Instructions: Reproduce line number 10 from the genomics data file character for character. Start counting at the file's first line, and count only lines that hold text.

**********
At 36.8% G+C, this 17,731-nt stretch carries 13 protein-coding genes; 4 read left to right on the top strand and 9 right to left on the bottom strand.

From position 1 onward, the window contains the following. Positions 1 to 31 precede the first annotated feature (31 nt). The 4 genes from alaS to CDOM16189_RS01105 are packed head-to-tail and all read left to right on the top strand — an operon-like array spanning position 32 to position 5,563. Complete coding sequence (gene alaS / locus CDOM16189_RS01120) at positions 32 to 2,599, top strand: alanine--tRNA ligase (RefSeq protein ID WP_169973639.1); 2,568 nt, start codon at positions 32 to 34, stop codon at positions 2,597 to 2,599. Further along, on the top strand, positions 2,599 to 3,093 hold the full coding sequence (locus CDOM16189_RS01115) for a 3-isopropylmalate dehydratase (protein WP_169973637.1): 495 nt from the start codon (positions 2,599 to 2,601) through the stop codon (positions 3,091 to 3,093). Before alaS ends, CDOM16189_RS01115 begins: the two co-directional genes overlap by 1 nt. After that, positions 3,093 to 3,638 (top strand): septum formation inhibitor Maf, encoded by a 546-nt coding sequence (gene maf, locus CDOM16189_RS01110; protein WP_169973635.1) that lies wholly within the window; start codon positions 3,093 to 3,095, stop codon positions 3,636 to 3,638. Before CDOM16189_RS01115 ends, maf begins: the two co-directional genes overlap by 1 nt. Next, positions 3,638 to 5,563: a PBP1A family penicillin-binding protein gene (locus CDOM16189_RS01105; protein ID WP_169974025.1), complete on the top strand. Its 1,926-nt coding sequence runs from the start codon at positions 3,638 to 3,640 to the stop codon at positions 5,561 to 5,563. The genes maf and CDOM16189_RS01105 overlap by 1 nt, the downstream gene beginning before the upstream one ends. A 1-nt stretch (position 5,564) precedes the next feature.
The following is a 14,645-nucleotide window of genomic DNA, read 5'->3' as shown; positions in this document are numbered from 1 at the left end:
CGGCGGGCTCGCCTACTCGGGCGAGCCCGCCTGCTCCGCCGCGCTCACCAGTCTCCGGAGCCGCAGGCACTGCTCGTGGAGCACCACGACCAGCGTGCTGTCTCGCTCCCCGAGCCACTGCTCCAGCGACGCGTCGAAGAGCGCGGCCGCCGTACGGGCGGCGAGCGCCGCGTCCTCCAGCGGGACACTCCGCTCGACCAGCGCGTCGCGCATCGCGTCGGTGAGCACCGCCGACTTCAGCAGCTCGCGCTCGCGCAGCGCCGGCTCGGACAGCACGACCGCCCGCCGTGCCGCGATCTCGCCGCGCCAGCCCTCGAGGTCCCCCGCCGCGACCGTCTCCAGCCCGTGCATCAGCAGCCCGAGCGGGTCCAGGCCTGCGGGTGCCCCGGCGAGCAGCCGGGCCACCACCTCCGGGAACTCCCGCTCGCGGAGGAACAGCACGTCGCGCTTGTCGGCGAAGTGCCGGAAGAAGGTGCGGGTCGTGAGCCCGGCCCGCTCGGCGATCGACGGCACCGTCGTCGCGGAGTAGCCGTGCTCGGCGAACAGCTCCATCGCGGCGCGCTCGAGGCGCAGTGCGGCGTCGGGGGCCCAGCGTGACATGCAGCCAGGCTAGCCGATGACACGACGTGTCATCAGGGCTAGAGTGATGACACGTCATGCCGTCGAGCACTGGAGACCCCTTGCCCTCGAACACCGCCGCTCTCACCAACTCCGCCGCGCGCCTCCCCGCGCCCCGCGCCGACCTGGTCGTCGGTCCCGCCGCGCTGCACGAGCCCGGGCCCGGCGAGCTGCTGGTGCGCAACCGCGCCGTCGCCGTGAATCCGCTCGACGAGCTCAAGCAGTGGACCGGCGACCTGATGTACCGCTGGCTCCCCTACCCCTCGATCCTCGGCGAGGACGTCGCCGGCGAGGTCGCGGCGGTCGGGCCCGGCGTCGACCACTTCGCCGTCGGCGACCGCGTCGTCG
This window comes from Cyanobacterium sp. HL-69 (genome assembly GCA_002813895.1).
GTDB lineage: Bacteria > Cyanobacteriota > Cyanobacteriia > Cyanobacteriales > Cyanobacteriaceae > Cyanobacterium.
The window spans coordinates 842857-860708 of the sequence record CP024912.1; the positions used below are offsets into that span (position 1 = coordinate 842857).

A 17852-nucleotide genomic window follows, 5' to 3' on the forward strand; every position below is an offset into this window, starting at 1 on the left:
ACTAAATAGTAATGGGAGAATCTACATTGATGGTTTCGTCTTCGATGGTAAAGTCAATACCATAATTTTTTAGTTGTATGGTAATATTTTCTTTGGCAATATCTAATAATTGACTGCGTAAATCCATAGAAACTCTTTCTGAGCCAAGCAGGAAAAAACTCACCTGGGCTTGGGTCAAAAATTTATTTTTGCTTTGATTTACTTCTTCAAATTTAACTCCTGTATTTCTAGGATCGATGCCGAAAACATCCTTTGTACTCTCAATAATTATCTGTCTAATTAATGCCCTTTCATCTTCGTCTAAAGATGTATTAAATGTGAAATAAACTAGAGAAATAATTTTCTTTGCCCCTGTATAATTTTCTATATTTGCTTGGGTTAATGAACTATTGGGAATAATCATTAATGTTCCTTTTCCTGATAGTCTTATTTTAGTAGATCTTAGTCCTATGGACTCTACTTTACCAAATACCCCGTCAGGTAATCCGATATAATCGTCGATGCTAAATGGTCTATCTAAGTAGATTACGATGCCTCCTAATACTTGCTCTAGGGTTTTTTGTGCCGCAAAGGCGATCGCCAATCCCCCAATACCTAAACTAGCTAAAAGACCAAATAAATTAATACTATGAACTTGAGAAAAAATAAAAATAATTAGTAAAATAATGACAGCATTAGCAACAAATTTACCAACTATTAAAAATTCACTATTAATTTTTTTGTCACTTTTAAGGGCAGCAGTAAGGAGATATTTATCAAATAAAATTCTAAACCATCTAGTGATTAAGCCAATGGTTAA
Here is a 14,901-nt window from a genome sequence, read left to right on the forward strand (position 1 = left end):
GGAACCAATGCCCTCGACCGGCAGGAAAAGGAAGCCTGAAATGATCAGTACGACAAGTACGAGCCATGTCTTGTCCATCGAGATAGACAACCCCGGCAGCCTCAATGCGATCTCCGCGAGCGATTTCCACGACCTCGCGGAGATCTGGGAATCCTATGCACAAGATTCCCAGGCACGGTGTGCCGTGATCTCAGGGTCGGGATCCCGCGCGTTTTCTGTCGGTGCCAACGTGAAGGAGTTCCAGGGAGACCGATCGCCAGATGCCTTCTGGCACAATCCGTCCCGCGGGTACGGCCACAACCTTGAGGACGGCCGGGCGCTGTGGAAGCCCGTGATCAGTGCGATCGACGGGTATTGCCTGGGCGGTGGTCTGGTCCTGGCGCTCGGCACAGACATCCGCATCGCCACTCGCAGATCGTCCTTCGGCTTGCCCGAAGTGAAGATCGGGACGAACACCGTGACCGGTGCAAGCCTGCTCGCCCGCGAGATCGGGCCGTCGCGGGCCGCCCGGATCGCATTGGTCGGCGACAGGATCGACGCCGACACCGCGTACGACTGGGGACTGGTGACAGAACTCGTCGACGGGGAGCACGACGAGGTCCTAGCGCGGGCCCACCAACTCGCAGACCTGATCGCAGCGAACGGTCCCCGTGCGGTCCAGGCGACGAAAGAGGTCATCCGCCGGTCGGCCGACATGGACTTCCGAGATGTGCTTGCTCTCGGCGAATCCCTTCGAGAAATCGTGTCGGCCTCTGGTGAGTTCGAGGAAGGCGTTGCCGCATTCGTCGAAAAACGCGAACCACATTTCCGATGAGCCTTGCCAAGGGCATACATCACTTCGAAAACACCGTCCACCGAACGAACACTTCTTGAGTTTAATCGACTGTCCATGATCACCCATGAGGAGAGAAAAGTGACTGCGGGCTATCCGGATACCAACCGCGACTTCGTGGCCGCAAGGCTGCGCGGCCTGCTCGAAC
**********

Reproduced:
Here is a 14,901-nt window from a genome sequence, read left to right on the forward strand (position 1 = left end):